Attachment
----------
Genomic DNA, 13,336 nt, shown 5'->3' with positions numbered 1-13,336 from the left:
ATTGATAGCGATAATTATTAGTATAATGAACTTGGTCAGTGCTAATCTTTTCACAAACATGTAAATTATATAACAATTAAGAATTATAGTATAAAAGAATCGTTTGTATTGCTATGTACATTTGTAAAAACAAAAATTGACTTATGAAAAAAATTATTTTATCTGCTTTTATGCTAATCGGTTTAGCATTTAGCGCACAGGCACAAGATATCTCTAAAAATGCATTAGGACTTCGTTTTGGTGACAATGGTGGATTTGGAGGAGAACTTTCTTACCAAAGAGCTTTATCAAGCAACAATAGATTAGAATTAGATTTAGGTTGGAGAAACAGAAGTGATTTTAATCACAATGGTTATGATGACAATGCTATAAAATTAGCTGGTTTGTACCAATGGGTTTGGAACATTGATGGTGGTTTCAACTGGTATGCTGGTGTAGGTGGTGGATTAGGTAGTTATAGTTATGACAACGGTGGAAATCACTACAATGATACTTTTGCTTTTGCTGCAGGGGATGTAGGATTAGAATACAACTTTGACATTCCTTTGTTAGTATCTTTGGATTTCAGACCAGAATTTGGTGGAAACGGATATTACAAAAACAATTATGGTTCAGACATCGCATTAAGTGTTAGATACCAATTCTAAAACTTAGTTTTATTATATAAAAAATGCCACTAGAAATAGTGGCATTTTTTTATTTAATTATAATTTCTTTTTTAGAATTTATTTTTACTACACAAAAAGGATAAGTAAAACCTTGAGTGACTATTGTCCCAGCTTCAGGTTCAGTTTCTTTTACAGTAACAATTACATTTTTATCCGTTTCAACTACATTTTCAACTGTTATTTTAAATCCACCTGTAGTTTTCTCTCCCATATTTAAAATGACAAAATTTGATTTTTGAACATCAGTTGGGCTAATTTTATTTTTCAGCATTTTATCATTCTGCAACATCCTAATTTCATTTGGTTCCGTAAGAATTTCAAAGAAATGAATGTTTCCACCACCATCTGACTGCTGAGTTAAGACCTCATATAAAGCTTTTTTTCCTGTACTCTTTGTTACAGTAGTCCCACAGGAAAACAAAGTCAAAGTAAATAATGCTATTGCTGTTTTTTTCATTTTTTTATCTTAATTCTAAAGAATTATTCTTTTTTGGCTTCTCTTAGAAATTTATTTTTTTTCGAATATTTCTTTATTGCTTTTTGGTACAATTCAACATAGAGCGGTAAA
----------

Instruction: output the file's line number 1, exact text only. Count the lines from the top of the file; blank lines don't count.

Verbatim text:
Genomic DNA, 13,336 nt, shown 5'->3' with positions numbered 1-13,336 from the left: